Soundbar design encompasses many divergent yet essential steps (see http://electronicdesign.com/author/dafydd-roche). For example, the marketing team’s specification must be decoded into component selections. Various converter and amplifier topologies must be examined. And, there’s in-circuit and production line programming.

In terms of hardware, the soundbar reference design we have been developing uses an MSP430 16-bit low-power microcontroller to handle the control, user interface, and housekeeping duties. The PCM3070’s dual miniDSPs manage the audio processing (Fig. 1).

1. The final soundbar reference design hardware includes the miniDSP codec, microcontroller, USB, S/PDIF receiver, audio power amplifier, and power supply.

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The code for the miniDSPs is kept externally on an additional EEPROM, as we had some concerns regarding the number of different process flows required for the miniDSP. By process flow, I refer to a different audio processing flow for, say, Sony/Philips Digital Interchange Format (S/PDIF) content versus analog input, or different audio processing for 44.1-kHz content versus 48 kHz. Each process flow requires its own code and coefficients, increasing the amount of flash space required on the microcontroller, if we decide to keep everything in the microcontroller.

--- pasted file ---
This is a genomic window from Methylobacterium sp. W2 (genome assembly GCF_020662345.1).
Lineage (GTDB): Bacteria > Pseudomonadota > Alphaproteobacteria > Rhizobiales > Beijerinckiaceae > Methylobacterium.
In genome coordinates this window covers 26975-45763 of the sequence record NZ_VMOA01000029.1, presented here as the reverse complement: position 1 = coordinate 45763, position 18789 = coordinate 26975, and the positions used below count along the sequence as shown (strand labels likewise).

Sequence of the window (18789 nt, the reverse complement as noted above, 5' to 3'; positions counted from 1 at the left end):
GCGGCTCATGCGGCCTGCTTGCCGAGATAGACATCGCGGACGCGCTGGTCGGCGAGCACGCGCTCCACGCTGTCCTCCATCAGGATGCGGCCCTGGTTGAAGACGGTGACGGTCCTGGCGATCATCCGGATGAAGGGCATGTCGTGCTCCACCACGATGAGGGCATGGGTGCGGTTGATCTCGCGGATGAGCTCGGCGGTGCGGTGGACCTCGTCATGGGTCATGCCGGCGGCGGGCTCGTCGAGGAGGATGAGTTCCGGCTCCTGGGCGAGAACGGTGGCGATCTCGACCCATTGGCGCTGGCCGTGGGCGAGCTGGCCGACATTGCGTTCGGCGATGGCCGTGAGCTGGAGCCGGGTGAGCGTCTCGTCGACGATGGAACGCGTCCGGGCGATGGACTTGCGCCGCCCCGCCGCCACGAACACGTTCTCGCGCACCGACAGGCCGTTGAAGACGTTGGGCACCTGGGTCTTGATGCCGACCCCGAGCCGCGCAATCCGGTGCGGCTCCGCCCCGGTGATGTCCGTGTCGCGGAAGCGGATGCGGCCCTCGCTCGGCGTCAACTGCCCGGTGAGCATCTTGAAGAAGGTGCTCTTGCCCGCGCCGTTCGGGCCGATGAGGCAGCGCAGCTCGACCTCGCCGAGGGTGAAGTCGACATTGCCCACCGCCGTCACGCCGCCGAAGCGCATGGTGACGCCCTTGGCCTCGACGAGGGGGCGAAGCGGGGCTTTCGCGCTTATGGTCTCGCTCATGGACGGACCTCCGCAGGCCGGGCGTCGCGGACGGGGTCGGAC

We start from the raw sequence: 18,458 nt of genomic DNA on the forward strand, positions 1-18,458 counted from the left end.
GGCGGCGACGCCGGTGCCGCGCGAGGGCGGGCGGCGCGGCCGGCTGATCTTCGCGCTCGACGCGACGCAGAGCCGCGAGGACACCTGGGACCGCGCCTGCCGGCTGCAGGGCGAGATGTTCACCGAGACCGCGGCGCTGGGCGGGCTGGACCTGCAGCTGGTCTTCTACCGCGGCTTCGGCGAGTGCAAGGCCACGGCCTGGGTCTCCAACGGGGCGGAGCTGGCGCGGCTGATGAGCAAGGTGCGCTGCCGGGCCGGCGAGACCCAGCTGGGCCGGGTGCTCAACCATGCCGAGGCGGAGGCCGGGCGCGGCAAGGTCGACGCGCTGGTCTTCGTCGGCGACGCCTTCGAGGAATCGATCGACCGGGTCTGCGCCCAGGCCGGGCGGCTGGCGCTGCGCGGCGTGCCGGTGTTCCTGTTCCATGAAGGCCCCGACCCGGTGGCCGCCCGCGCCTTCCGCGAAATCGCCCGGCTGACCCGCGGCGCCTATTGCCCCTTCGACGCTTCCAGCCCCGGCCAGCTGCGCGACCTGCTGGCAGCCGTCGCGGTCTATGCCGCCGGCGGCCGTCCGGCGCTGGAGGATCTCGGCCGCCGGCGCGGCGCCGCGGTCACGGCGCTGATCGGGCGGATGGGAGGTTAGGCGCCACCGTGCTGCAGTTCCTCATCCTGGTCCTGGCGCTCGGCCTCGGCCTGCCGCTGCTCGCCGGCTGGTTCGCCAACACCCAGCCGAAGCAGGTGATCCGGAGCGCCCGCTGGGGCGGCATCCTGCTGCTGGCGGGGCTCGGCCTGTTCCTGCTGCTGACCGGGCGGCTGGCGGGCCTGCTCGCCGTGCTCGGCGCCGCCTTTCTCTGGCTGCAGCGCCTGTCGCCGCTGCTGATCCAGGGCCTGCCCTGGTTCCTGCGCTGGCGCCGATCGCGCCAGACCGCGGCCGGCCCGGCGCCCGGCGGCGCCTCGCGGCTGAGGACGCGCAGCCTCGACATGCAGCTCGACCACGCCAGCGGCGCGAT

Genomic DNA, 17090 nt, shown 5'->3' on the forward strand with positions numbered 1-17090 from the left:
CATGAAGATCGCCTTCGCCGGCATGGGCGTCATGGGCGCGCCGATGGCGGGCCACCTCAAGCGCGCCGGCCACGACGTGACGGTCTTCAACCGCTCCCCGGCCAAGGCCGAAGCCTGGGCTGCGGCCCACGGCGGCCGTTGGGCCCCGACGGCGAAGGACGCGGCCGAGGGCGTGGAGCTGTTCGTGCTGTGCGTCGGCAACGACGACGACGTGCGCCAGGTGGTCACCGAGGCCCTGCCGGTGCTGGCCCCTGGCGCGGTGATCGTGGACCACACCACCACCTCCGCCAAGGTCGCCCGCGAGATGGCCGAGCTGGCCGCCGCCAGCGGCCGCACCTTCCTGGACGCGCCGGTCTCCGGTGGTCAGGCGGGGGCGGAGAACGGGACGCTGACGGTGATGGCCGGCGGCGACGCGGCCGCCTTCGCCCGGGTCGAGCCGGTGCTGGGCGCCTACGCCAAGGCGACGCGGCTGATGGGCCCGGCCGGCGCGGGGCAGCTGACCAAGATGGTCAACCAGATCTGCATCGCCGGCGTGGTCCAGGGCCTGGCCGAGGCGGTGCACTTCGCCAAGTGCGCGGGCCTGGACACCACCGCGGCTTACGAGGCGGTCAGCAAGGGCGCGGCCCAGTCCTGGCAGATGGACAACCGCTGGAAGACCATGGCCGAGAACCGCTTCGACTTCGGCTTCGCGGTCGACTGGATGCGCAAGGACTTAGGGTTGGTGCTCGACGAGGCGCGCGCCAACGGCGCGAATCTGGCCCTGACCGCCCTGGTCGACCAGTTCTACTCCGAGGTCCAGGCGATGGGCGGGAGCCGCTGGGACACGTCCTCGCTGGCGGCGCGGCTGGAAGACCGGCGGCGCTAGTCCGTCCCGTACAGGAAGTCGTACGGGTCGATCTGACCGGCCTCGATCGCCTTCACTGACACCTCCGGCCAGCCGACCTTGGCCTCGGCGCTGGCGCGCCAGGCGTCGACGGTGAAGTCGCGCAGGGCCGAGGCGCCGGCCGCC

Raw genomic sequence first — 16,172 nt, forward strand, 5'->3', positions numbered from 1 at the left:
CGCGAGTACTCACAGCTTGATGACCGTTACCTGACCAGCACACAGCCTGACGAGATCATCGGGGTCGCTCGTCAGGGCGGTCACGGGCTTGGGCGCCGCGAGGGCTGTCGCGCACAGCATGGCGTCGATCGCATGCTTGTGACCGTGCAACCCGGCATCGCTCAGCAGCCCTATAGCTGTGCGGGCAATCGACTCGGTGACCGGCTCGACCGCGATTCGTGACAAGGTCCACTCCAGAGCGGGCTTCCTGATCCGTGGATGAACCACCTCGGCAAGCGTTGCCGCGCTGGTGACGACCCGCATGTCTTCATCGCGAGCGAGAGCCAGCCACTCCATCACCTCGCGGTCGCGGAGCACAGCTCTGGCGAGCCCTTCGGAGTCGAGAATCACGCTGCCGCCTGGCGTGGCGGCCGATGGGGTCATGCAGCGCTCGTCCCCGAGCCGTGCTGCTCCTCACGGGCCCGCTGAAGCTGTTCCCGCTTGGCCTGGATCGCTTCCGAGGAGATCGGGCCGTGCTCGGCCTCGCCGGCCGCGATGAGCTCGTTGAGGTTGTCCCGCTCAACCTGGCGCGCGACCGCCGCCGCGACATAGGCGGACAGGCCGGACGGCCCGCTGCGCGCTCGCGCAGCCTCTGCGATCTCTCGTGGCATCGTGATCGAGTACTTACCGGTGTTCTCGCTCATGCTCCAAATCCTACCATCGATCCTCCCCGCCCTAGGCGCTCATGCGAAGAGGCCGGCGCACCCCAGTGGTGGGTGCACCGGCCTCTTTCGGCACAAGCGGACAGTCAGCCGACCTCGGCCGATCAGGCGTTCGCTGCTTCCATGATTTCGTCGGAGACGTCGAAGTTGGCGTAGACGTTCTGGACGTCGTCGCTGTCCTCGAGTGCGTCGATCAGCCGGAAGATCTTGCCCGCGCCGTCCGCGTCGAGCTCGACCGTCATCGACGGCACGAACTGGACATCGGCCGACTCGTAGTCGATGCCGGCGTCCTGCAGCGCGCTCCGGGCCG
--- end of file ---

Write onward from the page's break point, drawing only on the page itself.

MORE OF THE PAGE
In practice (and hindsight), we found that customers typically had two process flows (44.1 and 48 kHz). In fact, most had one process flow, with different coefficients for 44.1 kHz and 48 kHz.

In the rest of this article, we’ll discuss the software that was developed to boot the code for the miniDSP codec from an external source, mainly because that's what was done, but also because it provides a good example of such software management, should you have multiple process flows in your product.

The software in an audio system, such as a soundbar or PC speaker, can be split into a few different sections: control and user interface (decoding IR, receiving button presses and de-bouncing them), housekeeping (boot up and maintenance of multiple devices), and audio signal chain processing (audio processing that sits between the input and speaker amplifiers).